PW127XT-M-Powered ATR Turboprops Receive EASA Certification


ATR has received European Aviation Safety Agency (EASA) type certificates for its ATR 72 and 42 regional turboprop aircraft outfitted with Pratt & Whitney Canada’s PW127XT-M engine. Purpose-built for the ATR turboprops, the engine earned its Transport Canada type certification in August 2022 and was certified by EASA last September. The PW127XT-M is expected to provide 40 percent extended time on wing, 20 percent lower maintenance costs and a 3 percent improvement in fuel efficiency over previous-generation PW127-M engines.

“We designed the PW127XT-M for ATR 72/42 aircraft with the latest materials and technologies to offer improved time on wing and fuel efficiency,” said Edward Hoskin, Pratt & Whitney Canada vice president for engineering. “For example, we increased the capacity of both the low-pressure and high-pressure compressors, and we enhanced the efficiency of the power turbine. As well, we created a step change in all components cyclic lives supporting the improved time on wing and maintenance intervals.”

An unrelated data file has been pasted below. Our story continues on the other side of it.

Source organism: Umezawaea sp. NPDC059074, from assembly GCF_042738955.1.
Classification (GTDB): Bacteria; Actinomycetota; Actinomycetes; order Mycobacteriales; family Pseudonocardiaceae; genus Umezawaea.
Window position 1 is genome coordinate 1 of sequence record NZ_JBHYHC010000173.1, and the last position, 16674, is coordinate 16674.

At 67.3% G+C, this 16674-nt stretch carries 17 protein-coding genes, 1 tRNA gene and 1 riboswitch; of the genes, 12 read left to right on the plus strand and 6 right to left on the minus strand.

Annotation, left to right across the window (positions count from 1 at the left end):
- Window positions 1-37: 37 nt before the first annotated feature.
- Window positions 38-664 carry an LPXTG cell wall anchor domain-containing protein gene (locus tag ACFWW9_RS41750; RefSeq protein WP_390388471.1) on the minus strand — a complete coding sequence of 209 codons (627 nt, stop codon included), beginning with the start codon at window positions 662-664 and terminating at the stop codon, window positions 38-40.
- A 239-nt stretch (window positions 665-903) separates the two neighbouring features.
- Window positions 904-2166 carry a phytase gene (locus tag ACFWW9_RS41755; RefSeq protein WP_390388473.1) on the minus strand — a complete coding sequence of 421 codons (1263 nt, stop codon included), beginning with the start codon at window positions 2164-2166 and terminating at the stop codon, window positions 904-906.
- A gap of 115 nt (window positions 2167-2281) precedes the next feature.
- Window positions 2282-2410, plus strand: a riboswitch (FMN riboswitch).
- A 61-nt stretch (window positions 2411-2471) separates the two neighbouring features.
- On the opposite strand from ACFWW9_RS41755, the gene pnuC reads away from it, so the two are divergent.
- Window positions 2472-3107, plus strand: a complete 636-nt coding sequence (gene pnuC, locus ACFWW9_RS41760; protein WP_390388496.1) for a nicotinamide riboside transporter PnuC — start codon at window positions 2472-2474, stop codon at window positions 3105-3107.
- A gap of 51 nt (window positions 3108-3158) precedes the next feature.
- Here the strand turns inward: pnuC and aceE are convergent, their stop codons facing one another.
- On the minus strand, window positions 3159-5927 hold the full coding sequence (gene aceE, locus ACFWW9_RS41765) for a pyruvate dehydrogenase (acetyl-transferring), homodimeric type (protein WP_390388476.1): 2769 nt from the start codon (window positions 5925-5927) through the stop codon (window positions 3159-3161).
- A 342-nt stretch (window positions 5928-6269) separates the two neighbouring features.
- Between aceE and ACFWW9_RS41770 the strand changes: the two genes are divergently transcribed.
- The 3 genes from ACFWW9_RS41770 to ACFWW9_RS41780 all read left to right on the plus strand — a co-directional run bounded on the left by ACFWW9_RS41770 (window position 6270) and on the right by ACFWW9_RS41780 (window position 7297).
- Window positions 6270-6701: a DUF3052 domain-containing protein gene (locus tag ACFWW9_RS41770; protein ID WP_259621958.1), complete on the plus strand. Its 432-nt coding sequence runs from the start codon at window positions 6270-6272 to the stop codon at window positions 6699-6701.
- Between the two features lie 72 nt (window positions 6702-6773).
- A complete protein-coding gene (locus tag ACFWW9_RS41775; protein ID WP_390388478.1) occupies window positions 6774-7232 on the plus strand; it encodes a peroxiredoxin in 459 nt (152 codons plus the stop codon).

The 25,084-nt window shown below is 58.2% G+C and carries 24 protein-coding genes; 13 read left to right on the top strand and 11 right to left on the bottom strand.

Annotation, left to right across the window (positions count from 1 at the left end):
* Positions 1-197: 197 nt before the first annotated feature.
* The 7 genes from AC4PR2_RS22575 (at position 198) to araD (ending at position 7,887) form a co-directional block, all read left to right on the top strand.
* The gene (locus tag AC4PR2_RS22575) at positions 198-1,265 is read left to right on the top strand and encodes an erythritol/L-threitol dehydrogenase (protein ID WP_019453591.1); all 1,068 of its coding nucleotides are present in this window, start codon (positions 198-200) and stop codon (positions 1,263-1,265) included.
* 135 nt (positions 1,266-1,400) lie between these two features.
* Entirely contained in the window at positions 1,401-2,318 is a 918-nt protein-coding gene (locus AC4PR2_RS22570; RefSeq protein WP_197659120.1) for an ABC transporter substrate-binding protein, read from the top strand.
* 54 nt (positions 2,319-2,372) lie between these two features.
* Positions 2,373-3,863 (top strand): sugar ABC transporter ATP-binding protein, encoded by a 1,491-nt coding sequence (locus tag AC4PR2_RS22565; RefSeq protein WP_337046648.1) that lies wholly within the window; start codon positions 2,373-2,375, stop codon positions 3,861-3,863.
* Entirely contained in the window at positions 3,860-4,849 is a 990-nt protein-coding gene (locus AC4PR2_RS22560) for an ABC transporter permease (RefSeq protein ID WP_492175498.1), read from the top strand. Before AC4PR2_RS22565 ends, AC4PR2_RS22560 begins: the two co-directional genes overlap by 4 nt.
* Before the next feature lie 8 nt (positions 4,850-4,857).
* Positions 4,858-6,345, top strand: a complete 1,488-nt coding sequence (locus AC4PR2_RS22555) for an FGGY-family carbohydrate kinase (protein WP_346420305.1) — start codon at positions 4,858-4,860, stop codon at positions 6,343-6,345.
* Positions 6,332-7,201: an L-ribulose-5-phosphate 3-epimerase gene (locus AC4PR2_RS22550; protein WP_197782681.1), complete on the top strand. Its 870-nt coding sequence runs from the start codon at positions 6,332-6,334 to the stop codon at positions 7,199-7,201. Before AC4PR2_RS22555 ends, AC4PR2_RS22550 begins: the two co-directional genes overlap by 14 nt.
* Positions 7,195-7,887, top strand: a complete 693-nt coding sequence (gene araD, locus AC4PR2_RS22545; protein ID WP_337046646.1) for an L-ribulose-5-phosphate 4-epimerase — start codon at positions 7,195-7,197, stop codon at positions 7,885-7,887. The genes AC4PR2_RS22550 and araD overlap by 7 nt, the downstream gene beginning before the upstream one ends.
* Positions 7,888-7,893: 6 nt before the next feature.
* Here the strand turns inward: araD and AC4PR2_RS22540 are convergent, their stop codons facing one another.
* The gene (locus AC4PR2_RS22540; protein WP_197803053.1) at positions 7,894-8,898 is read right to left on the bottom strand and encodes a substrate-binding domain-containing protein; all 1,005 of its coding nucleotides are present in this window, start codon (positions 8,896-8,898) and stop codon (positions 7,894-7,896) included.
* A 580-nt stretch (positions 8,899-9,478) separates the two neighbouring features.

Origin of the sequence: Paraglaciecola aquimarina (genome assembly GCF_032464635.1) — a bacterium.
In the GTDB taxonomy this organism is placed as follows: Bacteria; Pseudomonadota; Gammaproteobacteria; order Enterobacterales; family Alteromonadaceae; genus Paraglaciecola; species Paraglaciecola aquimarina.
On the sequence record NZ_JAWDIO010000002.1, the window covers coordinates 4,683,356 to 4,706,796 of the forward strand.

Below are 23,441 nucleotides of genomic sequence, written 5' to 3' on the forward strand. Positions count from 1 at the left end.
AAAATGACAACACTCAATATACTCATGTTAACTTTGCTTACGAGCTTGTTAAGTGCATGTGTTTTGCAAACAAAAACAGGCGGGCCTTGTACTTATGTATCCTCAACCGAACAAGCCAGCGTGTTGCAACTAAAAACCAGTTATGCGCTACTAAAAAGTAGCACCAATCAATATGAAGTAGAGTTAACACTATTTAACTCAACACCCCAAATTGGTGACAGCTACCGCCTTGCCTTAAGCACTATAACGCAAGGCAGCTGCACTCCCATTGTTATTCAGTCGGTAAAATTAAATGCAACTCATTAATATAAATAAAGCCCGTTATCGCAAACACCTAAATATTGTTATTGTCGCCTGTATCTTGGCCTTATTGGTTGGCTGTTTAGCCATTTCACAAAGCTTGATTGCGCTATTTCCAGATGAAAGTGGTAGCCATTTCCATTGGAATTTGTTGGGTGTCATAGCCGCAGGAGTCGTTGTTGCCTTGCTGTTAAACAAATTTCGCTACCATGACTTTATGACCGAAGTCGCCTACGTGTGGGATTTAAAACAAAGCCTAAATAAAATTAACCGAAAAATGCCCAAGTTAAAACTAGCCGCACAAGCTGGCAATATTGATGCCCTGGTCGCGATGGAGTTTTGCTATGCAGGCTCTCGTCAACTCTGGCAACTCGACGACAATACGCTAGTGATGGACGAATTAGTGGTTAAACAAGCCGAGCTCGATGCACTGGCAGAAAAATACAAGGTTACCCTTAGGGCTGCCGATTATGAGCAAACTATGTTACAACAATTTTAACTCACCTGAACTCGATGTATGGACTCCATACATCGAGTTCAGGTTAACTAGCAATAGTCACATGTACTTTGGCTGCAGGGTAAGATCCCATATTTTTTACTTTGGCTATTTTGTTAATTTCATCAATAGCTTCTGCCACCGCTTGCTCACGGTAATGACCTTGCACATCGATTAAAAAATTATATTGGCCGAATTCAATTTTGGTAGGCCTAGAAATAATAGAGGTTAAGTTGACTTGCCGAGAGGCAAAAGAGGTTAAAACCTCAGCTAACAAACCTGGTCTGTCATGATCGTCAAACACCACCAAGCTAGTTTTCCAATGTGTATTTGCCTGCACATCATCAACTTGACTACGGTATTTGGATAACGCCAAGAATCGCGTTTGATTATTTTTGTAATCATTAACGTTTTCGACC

The PW127XT-M was introduced at the Dubai Airshow in November 2021. The engine is scheduled to enter service with launch customer Air Corsica before the end of the year. Pratt & Whitney announced last June that its next PW127 variant, the PW127XT-S, is in the works and will power the in-development Deutsche Aircraft D328eco.

Kate O'Connor
Kate O’Connor works as AVweb's Editor-in-Chief. She is a private pilot, certificated aircraft dispatcher, and graduate of Embry-Riddle Aeronautical University.

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  1. With the possible exception of FedEx feeders, this aircraft will never see service in any US passenger airline.

      • Because the flying public in the United States expects a jet when they buy a ticket.

        Also because FedEx is not a passenger airline.

      • Look up Roselawn IN accident. After that happened American Eagle moved all their ATR’s to warm climates to avoid icing issues. Around 2005 they phased them out completely. David B. is correct, American airline passengers do not like to ride on anything with a prop. I have seen some cases in the pt135 world where a charter business was lost when the client figured out they were paying for a prop plane. Even the Q400 is not flown any more in the lower 48.

  2. That is a pity, as the 400 fills a sweet point for many routes, the ATR has a problem with S/E performance. What is this magical jet that carries 36 people 400 miles?